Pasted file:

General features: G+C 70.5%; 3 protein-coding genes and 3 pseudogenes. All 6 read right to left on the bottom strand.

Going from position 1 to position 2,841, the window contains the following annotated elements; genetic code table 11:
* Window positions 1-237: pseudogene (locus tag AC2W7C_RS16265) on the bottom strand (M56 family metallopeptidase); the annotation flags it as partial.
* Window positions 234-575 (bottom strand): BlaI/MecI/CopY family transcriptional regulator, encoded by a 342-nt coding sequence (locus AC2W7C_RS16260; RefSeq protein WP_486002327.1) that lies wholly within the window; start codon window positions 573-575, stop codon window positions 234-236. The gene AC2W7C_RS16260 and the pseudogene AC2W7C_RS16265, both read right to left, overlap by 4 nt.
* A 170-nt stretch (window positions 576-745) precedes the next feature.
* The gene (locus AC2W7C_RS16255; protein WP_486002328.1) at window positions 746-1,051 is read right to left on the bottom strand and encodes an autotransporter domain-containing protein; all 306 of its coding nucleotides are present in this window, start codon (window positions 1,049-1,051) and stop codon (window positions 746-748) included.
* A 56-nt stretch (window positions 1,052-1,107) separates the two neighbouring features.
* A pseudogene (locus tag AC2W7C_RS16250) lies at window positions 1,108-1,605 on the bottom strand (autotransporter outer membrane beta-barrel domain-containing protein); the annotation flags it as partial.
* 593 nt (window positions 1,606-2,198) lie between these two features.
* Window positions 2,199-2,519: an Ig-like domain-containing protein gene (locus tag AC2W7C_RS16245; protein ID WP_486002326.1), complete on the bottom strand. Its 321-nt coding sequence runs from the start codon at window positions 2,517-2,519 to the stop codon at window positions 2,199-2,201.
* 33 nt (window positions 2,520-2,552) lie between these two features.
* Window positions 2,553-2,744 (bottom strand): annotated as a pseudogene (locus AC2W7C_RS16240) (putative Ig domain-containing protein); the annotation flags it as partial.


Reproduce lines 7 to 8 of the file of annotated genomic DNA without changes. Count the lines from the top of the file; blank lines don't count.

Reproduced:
* A 56-nt stretch (window positions 1,052-1,107) separates the two neighbouring features.
* A pseudogene (locus tag AC2W7C_RS16250) lies at window positions 1,108-1,605 on the bottom strand (autotransporter outer membrane beta-barrel domain-containing protein); the annotation flags it as partial.